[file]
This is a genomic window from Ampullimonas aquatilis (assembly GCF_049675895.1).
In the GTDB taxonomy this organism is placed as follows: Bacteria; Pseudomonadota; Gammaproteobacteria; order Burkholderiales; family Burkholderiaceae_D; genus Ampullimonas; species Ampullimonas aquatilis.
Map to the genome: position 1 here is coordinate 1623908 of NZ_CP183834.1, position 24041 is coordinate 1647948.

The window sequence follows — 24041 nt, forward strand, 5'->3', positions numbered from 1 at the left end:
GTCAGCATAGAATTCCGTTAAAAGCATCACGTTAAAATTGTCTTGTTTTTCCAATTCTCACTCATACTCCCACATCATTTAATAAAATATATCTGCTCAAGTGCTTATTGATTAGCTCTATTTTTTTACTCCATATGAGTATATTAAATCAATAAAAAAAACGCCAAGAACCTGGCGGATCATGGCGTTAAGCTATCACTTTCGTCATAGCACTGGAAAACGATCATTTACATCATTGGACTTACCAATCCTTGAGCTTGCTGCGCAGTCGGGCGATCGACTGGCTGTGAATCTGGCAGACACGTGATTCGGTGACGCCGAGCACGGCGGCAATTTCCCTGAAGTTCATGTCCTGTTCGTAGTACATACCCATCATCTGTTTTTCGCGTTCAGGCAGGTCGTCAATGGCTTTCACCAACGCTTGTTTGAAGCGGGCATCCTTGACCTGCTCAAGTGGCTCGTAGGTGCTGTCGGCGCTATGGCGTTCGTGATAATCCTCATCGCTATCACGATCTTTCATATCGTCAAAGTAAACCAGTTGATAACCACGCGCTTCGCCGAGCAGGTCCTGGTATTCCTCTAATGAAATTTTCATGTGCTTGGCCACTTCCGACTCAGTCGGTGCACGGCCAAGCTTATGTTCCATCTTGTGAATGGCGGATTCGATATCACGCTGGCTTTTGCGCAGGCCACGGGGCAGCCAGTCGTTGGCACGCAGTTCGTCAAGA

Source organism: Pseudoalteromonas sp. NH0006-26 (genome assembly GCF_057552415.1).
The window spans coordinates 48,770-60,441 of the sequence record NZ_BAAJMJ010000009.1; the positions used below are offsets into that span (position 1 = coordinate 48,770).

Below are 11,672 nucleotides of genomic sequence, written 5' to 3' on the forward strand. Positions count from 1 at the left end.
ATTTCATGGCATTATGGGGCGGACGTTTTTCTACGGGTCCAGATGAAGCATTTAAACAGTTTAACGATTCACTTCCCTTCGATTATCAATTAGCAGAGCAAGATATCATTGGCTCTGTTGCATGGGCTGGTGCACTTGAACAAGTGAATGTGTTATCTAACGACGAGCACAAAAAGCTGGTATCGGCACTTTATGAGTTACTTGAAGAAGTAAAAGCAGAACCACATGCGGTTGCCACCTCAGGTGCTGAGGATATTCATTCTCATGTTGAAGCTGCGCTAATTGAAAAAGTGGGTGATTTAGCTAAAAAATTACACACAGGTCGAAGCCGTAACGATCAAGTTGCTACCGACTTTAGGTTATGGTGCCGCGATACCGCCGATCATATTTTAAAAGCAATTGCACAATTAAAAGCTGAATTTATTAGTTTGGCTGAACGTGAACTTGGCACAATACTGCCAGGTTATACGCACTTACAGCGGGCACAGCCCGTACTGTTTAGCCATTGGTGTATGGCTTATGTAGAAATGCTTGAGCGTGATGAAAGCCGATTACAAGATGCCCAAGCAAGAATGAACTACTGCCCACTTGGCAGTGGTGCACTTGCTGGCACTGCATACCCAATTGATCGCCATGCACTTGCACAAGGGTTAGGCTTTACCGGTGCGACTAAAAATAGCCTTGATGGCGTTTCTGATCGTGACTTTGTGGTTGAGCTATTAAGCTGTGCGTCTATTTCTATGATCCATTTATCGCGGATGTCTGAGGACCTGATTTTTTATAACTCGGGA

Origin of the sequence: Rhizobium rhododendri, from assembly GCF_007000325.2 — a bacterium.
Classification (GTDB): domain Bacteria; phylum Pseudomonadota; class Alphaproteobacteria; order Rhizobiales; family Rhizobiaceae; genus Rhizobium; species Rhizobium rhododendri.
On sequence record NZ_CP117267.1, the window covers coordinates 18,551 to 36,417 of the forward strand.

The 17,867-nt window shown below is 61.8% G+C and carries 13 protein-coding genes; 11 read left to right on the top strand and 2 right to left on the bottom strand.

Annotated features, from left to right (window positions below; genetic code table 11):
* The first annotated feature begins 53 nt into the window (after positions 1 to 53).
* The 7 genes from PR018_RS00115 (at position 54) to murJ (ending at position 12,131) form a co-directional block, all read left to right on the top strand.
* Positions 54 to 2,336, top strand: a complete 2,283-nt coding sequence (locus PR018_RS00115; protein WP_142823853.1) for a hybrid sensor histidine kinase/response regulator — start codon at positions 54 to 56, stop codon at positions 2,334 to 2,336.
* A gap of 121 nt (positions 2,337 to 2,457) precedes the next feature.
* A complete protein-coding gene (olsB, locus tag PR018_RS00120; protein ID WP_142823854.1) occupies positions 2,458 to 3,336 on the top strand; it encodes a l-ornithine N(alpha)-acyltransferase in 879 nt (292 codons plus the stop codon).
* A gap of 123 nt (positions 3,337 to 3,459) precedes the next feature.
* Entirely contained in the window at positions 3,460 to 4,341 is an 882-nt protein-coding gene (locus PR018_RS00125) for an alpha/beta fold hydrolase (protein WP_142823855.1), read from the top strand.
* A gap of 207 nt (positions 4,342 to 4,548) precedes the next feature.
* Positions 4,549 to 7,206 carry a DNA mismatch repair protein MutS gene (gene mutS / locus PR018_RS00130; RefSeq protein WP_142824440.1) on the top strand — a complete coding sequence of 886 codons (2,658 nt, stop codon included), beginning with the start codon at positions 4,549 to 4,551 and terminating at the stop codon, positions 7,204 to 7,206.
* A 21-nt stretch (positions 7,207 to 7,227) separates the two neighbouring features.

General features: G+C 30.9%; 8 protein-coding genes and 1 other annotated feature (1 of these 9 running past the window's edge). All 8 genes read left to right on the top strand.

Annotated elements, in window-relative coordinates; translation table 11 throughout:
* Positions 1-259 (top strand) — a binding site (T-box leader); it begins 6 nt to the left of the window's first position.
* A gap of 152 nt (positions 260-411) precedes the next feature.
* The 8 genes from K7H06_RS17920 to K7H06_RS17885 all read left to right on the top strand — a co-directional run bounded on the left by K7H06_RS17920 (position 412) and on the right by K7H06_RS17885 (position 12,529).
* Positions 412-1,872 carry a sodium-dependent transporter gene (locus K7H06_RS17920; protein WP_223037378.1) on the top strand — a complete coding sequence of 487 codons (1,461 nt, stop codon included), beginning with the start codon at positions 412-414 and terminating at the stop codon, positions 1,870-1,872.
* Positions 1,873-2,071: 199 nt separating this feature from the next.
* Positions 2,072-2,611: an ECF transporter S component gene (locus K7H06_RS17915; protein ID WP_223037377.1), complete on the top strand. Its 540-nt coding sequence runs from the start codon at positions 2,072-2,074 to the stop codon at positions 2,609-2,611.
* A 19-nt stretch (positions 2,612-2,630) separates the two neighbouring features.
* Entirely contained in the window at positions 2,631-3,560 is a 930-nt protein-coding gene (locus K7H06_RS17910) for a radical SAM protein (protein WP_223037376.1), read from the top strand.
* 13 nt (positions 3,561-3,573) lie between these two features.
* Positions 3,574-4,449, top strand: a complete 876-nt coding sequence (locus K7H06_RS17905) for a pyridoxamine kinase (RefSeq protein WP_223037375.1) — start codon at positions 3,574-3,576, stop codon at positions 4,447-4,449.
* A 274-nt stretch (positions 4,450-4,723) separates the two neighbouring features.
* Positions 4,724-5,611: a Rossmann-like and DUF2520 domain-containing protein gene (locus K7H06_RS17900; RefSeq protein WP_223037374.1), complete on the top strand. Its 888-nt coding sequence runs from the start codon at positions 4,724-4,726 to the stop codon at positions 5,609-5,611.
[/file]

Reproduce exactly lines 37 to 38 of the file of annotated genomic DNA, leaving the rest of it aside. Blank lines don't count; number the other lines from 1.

* A 274-nt stretch (positions 4,450-4,723) separates the two neighbouring features.
* Positions 4,724-5,611: a Rossmann-like and DUF2520 domain-containing protein gene (locus K7H06_RS17900; RefSeq protein WP_223037374.1), complete on the top strand. Its 888-nt coding sequence runs from the start codon at positions 4,724-4,726 to the stop codon at positions 5,609-5,611.